Online data dumps are nothing new. Sites selling consumers’ stolen personal and financial information and log-ins help generate more revenue for the cybercrime underground than the GDP of many countries. However, the recent appearance of three billion username and password pairs — known as a “combo list” — may have raised the eyebrows of even the most jaded cybersecurity professional.
Yes, the data itself was not new, but collated from previous breaches. However, it will still offer cyber-criminals a useful advantage in ongoing credential stuffing campaigns. It should also serve as yet another wake-up call for the industry. Credential stuffing doesn’t just affect the end customer — it can also have a serious financial and reputational impact on businesses.
The Truth About COMB
In total, nearly 3.3 billion pairs of plaintext email addresses and passwords were made available on the undisclosed hacking forum, according to reports. They’re currently being stored in a password-protected container, available to anyone who’s signed up to the site. The good news is that this leak is not linked to a new data breach; rather, the data is a compilation of many previous breaches, including LinkedIn’s 2012 spill that affected over 100 million users. The threat actor also acknowledges that it builds on previous compilations of breached data such as the 1.4 billion trove found on the dark web by 4iq back in 2017. Not to mention the infamous “Collection” series #1-5, which apparently contained 2.2 billion unique usernames and passwords.
However, let’s not underplay the potential impact this post could have. The “Compilation of Many Breaches (COMB),” as it was advertised, is arranged in alphabetical order in a “tree-like structure” and a query script is included. This makes it easier for cyber-criminals to search the data for specific credentials that they may be able to use in new attacks.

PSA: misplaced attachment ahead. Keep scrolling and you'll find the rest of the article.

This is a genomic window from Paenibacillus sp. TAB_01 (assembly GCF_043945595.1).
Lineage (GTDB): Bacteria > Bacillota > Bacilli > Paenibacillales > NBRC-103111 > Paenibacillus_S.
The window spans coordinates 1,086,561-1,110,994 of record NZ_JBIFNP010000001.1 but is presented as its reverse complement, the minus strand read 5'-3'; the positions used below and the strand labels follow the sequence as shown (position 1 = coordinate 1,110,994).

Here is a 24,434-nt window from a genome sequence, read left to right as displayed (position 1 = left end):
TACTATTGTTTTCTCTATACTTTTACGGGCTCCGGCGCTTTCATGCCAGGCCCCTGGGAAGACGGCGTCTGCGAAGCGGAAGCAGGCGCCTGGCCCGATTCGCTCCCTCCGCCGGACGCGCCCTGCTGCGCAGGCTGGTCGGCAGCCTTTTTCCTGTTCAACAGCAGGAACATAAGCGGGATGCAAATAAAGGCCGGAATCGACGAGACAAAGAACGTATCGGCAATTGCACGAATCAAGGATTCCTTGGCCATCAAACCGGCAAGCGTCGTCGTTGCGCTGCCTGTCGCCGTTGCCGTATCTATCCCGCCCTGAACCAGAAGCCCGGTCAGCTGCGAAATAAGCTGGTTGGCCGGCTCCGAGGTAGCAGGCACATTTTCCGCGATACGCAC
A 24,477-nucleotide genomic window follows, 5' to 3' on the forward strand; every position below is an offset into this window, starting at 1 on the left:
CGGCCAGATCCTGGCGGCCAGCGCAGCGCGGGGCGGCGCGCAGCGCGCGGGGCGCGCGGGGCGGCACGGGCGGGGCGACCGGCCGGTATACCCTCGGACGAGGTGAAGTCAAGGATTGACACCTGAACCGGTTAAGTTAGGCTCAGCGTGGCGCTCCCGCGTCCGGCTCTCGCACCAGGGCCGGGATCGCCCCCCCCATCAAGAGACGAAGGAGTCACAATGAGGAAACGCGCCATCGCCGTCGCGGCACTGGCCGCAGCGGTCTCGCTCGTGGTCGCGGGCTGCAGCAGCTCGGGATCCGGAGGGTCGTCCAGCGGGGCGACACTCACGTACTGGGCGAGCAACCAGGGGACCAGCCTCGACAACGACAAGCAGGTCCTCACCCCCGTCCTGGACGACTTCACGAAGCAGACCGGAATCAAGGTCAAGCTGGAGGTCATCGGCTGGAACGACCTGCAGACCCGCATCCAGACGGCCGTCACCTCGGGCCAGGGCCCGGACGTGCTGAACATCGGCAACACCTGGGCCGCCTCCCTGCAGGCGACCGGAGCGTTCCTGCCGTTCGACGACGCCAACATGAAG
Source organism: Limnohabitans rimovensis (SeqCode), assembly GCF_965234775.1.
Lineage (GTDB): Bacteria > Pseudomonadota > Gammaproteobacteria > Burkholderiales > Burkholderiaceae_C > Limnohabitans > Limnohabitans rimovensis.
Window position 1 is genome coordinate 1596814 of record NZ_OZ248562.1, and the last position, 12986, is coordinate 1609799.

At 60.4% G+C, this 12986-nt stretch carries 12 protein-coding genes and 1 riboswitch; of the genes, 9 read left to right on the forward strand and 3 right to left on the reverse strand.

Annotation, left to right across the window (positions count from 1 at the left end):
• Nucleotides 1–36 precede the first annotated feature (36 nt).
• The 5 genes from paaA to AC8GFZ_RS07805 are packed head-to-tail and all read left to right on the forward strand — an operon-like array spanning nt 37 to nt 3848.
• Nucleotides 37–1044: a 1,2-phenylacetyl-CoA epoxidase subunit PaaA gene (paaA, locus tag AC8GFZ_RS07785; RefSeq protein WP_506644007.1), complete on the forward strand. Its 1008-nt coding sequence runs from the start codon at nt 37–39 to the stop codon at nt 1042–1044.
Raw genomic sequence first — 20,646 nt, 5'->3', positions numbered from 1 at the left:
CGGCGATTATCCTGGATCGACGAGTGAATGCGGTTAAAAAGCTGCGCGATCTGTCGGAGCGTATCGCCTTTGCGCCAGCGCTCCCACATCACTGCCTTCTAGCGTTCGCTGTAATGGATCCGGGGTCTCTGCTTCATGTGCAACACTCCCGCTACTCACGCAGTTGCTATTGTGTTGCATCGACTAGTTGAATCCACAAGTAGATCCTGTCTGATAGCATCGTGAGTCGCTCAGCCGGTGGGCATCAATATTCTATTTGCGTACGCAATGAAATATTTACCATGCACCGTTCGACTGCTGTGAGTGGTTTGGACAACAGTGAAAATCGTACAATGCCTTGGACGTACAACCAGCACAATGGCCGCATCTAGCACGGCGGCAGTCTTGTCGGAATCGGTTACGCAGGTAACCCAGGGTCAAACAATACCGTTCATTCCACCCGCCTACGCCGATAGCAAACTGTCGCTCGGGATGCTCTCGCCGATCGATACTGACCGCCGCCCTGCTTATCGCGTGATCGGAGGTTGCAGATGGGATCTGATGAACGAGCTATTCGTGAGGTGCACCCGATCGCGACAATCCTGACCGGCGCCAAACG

The Problem With Credential Stuffing
So why should cybersecurity professionals be bothered if a bunch of consumers (albeit over three billion) have had their emails and passwords compromised yet again? To put it simply: credential stuffing.
Credential stuffing attacks use automated scripts to try large volumes of username/password combos simultaneously across the web. Because many consumers reuse their passwords across multiple sites, the chances are that a small percentage of these malicious attempts will work. Attackers also use “fuzzing” technique to try similar passwords to the ones they have, in order to maximize their chances of success. Due to the vast volumes of data involved, the bad guys only need to get lucky a relatively small percentage of the time to make it worth their while.
With account access, the attacker could:
- Root around for personal information to steal and sell, or use in phishing and fraud attacks.
- Use stored cards to make fraudulent purchases in the victim’s name.
- Sell access to the account on the dark web. Marketplaces are awash with such offers — buyers could use stolen account credentials to book taxis, enjoy streaming content and even get Air Miles discounts on flights, all free-of-charge.
The Corporate Angle
There’s a potentially more serious enterprise impact. Many employees sign-up for third-party accounts/services with their work emails. If these companies are subsequently breached and the email/password combos end up in collections like COMB, attackers could also use them to probe for access to corporate accounts.